1043º looks like a reasonable gravity for a Lager today. But what about in the 1930's? Before the war, British Lager was usually brewed to about Continental strength. I've analyses of 15 British Lagers for the inter-war years. The average OG is 1046º. Only two a weaker than the Tennent's Lager. At 78%, its apparent attenuation is a touch higher than the average of 1076º. But not much. All in all, a fairly typical beer of its type and time.
I've only 5 pre-was British Pilsener analyses. So not much to compare the Tennent's beer to. The average OG is 1050º and the apparent attenuation 80%. Tennent's Pilsener, at 1051.2º and 79% attenuation, is about dead on average.
How does that compare with the modern versions? According to RateBeer, Tennent's Lager is 4% ABV and Tennent's Pilsner3.4%. Fascinating, eh? The Lager isn't far away from the pre-war version in terms of strength. While the Pilsener has lost both one of the E's from its name and about a third of its ABV. Odd that the Pilsner is now the weaker of the two. I wonder when the change happened?
Once again, a majority of the beers are Pale Ales. They fall into three strength groups: 1027º - 1032º, 1035º - 1039º, and 1050. The latter is a single Export PA. All of these strengths are pretty low compared to London beers. A typical Best Bitter in London was 1048º - 1050º, and an ordinary Bitter around 1040º. Beers around 1030º only existed as Light bottled Pale Ales. Though in the English provinces Pale Ales were more commonly in the low to mid 1030ºs.
The most striking difference - and one that must have struck drinkers, too - is the colour. Quite a few of the samples are over 40º Lovibond. That's pretty dark. London Pale Ales were 20º to 25º Lovibond. Only a couple of Tennent's beers are that colour. The variation in colour, from 25º to 48º is very large. It leads me to suspect that Tennent, like other Scottish breweries, had colour variations of the same basic beer.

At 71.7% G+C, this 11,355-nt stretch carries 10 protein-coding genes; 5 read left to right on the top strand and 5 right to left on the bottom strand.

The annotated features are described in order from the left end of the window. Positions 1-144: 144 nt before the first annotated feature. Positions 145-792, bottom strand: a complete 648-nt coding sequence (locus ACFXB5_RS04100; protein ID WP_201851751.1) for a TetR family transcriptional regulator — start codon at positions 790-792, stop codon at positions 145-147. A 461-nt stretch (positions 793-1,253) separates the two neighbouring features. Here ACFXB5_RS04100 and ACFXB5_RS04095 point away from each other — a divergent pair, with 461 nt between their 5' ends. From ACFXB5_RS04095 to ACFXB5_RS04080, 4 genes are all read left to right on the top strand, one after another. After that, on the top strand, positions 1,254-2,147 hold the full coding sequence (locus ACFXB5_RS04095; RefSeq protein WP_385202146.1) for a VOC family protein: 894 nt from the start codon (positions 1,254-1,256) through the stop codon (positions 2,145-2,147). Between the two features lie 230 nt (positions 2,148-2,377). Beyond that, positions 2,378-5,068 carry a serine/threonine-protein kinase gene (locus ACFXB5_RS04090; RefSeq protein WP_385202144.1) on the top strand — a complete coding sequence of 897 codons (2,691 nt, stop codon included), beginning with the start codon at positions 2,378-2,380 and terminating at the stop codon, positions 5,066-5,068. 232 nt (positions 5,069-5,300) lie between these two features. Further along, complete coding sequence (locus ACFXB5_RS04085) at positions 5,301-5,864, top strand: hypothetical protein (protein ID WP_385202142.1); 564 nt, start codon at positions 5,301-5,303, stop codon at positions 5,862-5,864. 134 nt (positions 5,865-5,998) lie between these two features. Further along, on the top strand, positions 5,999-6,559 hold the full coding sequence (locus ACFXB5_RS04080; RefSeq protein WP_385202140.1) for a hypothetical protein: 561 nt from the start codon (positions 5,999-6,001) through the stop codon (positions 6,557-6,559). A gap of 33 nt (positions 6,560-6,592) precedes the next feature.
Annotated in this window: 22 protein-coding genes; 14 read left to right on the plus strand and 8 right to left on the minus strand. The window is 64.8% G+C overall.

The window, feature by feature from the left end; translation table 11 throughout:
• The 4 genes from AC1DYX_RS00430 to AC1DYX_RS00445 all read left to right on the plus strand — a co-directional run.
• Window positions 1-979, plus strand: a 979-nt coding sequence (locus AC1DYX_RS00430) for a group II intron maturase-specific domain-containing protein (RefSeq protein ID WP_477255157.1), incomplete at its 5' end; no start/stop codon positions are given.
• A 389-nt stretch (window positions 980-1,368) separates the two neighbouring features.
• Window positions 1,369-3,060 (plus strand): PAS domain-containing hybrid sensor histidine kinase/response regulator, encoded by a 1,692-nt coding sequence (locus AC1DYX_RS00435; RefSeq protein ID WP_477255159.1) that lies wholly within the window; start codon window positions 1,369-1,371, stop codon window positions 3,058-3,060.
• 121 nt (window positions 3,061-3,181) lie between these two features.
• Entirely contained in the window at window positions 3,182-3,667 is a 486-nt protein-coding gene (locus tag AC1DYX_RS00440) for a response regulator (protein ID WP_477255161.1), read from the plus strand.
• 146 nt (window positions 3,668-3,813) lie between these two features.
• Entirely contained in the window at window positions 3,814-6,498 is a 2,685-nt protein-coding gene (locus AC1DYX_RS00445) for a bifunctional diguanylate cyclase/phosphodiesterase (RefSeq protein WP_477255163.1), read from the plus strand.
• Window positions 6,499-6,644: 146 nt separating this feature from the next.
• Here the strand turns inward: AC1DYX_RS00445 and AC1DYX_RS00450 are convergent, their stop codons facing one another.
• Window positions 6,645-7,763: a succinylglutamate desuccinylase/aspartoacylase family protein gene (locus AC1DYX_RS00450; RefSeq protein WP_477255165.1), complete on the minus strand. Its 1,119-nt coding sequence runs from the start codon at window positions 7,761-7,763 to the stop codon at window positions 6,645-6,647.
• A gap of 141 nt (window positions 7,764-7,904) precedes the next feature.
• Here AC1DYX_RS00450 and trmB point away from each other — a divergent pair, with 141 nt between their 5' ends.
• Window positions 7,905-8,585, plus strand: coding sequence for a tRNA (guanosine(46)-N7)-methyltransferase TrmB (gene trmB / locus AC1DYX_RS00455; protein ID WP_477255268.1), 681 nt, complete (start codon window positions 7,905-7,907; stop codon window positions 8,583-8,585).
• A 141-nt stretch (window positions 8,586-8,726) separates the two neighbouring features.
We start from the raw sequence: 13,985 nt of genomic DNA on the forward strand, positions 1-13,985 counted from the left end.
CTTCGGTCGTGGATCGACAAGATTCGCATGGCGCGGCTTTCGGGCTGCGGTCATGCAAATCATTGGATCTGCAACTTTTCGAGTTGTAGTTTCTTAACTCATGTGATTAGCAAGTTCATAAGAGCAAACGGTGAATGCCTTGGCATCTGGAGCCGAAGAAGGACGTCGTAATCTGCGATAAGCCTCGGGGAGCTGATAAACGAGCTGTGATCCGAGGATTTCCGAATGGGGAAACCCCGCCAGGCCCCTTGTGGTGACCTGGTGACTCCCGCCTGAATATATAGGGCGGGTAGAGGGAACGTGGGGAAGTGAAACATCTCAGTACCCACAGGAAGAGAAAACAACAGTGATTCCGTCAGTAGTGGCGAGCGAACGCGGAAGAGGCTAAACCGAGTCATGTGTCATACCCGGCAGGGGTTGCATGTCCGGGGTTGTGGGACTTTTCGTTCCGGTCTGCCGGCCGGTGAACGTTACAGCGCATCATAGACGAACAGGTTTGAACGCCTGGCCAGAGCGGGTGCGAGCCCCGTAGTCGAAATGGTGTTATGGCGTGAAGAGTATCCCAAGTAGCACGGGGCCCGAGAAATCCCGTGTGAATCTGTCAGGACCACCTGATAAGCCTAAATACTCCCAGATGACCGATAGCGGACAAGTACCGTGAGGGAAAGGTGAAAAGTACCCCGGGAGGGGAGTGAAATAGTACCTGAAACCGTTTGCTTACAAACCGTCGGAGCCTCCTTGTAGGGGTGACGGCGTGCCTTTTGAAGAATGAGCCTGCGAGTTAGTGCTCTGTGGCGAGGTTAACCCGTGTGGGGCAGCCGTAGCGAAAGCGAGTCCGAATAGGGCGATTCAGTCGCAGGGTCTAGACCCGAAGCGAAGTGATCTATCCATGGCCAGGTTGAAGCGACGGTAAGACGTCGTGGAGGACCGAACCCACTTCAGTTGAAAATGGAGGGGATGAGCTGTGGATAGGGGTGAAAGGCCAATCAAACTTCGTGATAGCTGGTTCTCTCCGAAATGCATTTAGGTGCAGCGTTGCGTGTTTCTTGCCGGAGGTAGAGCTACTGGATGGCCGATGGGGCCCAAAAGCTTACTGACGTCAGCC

The changes in Tennent's Nourishing Stout are revealing of the trends within Scotland. The FG remains fairly constant while the OG plummets. Changing the attenuation from a fairly normal 70% to only around 50% or less. When the change started, 1932, is no surprise. There was a big rise in beer duty in 1931 that led many brewers to cut their gravities so they could keep the same retail price. It's a ph3enomenon which has repeated itself several times over the years. By the end of the 1930's, it looks like a typical sweet Scottish Stout.
The one Strong Ale doesn't tell us much. The gravity is a bit low. Closer to 1080º was more typical.
Here's the table. If you're lucky there will be a second part tomorrow.
|J & R Tennent Beers 1923 – 1939|
|1923||Carbonated Beer||Pale Ale||4d||half pint||bottled||1007||1038||44||4.03||81.58%|
|1923||Carbonated Beer||Pale Ale||4d||half pint||bottled||1005.5||1039.61||45||4.44||86.04%|
|1923||PA 90/-||Pale Ale||pint||bottled||1006||1039||4.30||84.62%|
|1924||Pale Ale||Pale Ale||4d||half pint||bottled||1009.8||1037.3||48||3.57||73.73%|
|1928||Export PA||Pale Ale||pint||bottled||1009||1050||25||5.35||82.00%|
|1929||90/- Glasgow Pale Ale||Pale Ale||pint||bottled||1008||1039.25||No. 9 Same as our standard.||4.06||79.62%|
|1929||90/- Glasgow Pale Ale||Pale Ale||pint||bottled||1008.5||1039.5||Between 9 - 10.||4.03||78.48%|
|1931||Pale Ale||Pale Ale||pint||bottled||1008||1031||31||2.98||74.19%|
|1932||Light Beer||Pale Ale||pint||bottled||1006||1047||5.36||87.23%|
|1933||3d Pale Ale||Pale Ale||3d||half pint||bottled||1008||1027.5||2.52||70.91%|
|1933||Pale Ale||Pale Ale||3d||half pint||bottled||1007||1024||25||2.20||70.83%|
|1938||90/- Pale Ale||Pale Ale||pint||bottled||1005||1031.5||9 – 10||3.45||84.13%|
|1939||60/- Ale||Pale Ale||pint||bottled||1007.8||1037.75||13 – 14||3.90||79.47%|
|1924||Strong Ale||Strong Ale||pint||bottled||1022||1063.3||74||5.35||65.24%|
|Younger, Wm. & Co Gravity Book document WY/6/1/1/19 held at the Scottish Brewing Archive|
|Thomas Usher Gravity Book document TU/6/11 held at the Scottish Brewing Archive|
|Whitbread Gravity book held at the London Metropolitan Archives, document number LMA/4453/D/02/001|